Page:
September 28Orville Wright arrives with camping gear, food, and a mandolin. He also brings a camera, the first ever seen in Kitty Hawk. The brother stay in a 12-foot by 22-foot tent, about a mile from the Tates. They assemble a biplane glider with movable front elevator — they have located the elevator at the front. They begin to test the glider as a kite. Orville begins a humorous correspondence with his sister Katharine, whom he is very close to. Wilbur will not let Orville fly until he’s sure the glider is safe.

October 10 — The Wrights experience a setback when the wind picks up the glider and smashes it.  But they rebuild the aircraft and resume their tests. 

October — The Wrights send 10-year-old Tom Tate, William’s nephew up on the glider as they fly it like a kite. Later on, just before they leave to go back home, Wilbur makes about a dozen free flights.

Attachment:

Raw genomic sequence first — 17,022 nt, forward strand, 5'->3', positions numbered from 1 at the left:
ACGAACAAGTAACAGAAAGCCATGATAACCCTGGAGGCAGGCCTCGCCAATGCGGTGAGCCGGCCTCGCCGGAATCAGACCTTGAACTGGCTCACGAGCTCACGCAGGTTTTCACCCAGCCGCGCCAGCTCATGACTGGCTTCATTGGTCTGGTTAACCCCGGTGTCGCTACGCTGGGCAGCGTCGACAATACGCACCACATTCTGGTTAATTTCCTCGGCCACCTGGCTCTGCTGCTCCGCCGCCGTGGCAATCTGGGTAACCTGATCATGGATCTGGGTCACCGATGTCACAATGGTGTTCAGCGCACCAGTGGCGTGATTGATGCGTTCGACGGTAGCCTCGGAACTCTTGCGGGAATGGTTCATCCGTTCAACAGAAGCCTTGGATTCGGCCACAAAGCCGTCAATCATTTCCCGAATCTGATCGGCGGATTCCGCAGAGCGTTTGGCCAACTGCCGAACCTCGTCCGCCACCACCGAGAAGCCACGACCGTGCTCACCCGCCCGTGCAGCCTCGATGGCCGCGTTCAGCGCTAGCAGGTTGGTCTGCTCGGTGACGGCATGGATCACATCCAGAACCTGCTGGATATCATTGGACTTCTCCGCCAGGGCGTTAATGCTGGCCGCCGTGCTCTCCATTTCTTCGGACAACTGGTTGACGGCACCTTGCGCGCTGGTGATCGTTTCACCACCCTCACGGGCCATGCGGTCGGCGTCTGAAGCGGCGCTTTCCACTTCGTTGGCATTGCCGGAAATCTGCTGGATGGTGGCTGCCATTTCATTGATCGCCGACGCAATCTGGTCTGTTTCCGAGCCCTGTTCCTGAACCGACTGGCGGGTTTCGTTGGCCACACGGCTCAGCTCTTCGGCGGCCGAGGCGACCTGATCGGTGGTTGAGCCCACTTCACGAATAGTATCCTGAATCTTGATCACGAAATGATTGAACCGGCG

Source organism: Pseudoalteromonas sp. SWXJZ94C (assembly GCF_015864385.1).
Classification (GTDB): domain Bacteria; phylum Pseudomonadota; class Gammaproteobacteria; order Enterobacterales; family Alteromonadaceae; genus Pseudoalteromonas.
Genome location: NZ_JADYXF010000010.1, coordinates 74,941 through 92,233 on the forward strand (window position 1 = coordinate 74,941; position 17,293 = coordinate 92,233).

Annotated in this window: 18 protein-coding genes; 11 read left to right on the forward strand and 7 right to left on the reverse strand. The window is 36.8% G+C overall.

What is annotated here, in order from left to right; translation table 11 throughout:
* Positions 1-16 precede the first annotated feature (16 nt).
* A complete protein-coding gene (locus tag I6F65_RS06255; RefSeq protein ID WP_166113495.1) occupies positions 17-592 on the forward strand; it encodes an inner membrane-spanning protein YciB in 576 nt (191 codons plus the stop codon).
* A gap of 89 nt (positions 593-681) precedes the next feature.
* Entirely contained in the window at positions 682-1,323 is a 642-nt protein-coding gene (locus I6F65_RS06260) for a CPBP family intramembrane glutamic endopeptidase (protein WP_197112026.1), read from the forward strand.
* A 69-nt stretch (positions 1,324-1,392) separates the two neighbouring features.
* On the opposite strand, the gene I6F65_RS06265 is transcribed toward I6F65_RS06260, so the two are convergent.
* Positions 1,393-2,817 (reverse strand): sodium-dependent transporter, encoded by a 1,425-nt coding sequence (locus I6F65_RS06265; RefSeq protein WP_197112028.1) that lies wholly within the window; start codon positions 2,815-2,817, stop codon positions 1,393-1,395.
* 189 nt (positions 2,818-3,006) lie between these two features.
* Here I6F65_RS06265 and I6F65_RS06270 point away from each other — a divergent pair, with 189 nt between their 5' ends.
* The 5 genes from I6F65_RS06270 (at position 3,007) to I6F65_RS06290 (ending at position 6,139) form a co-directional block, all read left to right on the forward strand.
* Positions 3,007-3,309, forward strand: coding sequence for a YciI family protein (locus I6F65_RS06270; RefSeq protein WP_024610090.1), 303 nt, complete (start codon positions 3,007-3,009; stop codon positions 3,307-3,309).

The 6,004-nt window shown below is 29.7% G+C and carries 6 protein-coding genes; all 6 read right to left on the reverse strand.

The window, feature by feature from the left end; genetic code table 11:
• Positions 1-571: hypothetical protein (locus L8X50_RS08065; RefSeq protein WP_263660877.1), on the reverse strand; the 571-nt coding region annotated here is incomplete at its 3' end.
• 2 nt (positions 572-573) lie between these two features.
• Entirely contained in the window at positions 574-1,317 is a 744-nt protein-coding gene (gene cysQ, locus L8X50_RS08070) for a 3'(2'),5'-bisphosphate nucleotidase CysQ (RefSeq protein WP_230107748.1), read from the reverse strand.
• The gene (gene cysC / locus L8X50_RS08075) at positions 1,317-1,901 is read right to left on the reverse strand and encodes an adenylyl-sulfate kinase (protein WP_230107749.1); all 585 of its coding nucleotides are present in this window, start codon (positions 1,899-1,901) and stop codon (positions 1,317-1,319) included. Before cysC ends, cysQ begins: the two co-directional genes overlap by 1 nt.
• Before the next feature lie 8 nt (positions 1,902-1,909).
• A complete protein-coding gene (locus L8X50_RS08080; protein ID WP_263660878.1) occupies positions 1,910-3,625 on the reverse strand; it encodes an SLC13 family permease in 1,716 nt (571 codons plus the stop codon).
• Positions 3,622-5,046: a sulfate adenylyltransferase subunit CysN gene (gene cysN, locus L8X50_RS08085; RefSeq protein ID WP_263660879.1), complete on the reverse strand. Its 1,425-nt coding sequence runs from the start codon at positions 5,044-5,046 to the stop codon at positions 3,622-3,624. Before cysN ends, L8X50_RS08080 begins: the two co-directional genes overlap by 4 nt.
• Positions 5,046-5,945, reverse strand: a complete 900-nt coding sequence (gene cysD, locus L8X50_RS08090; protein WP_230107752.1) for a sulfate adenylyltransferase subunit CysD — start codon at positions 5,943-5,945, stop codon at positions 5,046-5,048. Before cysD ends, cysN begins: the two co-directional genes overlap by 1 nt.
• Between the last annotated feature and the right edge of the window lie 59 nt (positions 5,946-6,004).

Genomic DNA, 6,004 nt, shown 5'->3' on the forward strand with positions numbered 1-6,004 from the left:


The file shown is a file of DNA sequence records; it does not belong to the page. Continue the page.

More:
October 23 — The Wrights break camp and head for Dayton. The are puzzled by failure of glider to produce the lift they had calculated, but they are encouraged by success of the wing warping and elevator controls.

A nautical map of Kitty Hawk, NC from 1900.

Kitty Hawk Bay in 1900.

The Wright brothers' camp near Kitty Hawk in 1900. Wilbur is "washing" a pan in the sand.

The 1900 Wright glider after the wind wrecked it.

Before they left Kitty Hawk, the Wright brothers made a series of free flights with a pilot aboard. Above is a  reenactment of one of these flights.

The US Coast Guard Lifesaving Station at Kitty Hawk,. NC doubled as the US Dept. of Agriculture Weather Station.

Bill Tate (left, seated), his wife, daughters (right, seated)(, and a friend (right,standing) on their porch in Kitty Hawk.

The Wright brothers flew their first glider mostly as a kite.

Tom Tate posed in front of the 1900 glider with a large Drum fish that he had caught.